The year began on a promising note with low levels of inflation, low interest rates, and the anticipation of the vaccine rollout, which was going to put an end to the COVID-19 pandemic. What a difference a year can make! By the end of 2021, inflation was raging at around 7%, long term interest rates jumped up 0.50% and the emergence of the Omicron variant resulted in caseloads and hospitalizations at all-time highs. Persistent supply chain issues and gridlock in Washington could have resulted in a struggling stock market, but that’s not what happened. The US economy rebounded and equity markets ended the year in positive territory once again.

Most stock indices produced double digit returns in 2021, led by the S&P 500 Index up 28.7%. However, this performance was driven by a small group of stocks. The seven largest stocks in the S&P 500 Index averaged a return of more than 50% while the remaining 493 stocks averaged a 20% return.

By market capitalization, large cap stocks slightly outperformed small and mid-cap stocks, and by investment style, small and mid-cap value indices outperformed their growth counterparts. In fact, small cap value outperformed small cap growth by over 25% during the year, the largest calendar year outperformance since 2000.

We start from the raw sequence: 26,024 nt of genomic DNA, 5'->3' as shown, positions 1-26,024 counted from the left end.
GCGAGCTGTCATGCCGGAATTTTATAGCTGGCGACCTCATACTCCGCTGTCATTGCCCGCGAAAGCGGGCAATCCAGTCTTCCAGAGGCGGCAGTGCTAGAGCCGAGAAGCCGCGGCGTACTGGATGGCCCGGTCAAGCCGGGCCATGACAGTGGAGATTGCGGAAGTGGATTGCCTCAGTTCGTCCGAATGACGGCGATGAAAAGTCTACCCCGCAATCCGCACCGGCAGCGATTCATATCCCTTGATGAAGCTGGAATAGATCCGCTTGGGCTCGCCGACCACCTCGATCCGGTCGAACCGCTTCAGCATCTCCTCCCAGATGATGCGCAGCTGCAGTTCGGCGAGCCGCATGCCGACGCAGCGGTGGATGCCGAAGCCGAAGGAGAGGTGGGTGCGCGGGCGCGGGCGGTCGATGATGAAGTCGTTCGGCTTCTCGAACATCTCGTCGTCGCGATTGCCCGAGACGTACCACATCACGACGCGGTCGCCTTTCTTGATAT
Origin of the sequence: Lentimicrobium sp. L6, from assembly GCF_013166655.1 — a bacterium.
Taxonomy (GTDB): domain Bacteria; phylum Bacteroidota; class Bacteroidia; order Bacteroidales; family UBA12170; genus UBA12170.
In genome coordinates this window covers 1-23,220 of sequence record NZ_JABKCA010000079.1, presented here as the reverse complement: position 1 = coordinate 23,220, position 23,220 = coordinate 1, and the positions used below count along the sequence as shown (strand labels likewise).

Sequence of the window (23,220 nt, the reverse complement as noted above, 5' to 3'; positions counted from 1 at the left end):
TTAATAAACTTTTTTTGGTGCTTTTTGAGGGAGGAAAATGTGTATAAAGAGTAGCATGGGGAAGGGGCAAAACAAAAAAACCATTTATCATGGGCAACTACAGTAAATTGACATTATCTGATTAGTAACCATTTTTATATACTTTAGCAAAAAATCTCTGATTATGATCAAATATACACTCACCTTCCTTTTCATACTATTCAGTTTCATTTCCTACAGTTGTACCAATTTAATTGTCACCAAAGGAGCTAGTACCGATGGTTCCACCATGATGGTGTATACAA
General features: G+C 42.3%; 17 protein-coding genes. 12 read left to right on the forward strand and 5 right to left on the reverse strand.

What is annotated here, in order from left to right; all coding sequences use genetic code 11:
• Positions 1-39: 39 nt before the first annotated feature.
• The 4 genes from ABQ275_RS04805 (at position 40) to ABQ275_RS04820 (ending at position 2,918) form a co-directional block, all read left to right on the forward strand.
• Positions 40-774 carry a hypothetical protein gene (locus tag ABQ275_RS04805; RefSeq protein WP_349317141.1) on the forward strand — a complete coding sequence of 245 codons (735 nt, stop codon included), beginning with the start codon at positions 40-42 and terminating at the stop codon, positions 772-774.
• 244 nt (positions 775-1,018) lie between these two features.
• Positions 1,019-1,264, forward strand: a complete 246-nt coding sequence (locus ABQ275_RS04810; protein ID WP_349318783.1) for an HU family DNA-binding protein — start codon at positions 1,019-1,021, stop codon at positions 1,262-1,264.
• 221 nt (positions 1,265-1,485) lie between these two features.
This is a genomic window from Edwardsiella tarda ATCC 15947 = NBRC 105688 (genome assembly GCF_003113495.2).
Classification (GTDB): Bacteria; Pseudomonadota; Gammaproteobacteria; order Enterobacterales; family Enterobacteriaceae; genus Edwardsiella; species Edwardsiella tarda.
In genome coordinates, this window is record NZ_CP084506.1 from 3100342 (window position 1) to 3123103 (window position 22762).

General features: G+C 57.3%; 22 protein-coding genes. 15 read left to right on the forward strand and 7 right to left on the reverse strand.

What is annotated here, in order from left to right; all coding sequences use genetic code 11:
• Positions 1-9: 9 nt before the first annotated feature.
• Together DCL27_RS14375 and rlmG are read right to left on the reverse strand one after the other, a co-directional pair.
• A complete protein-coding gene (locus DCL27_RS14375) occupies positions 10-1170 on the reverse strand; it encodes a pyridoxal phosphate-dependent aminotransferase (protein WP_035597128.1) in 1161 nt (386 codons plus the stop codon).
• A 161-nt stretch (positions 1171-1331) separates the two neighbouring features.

At the sector level, all S&P sectors finished the year in positive territory with energy and real estate producing the highest returns at 54.6% and 42.5%, respectively.

Foreign developed markets finished the year in positive territory up 7.8%, as measured by the MSCI All Country World ex US Index; however, emerging markets continued to struggle with ongoing concerns around tempered growth in China, resulting in a decline of 2.5% for the year.

One would expect longer term interest rates to increase with high rates of inflation, strong economic growth, and increasing government debt, but strong demand for U.S. Treasuries has kept the 10-year yield range bound, ending at 1.51% at the end of the quarter. Most fixed income indices ended the year in negative territory.

While the US economy grew at 5.5% in 2021, growth continued to be hindered by supply-chain disruptions, labor shortages and new lockdowns as the Omicron variant began to spread across the globe. Real GDP rose 6.9% (annualized) in the fourth quarter, the fastest rate since 1984.

The US economy added 6.4 million jobs in 2021, more than any other time in history. This strong job growth led to the unemployment rate dropping from 6.7% at the beginning of the year to 3.9% by the end of 2021. Despite the progress that has been made, there are still 6.3 million workers that remain unemployed, and the labor force participation rate is well below pre-pandemic levels.

Inflation, as measured by the Consumer Price Index (CPI-U), grew at a pace of 7% in 2021, the highest level since 1982 when the price of a gallon of gas was $1.22. Inflation has been largely fueled by the increase in gasoline prices rising almost 50% over the past 12 months, used cars and trucks rising 37%, and food items, particularly meat, poultry, fish, and eggs rising on average 12.5%.

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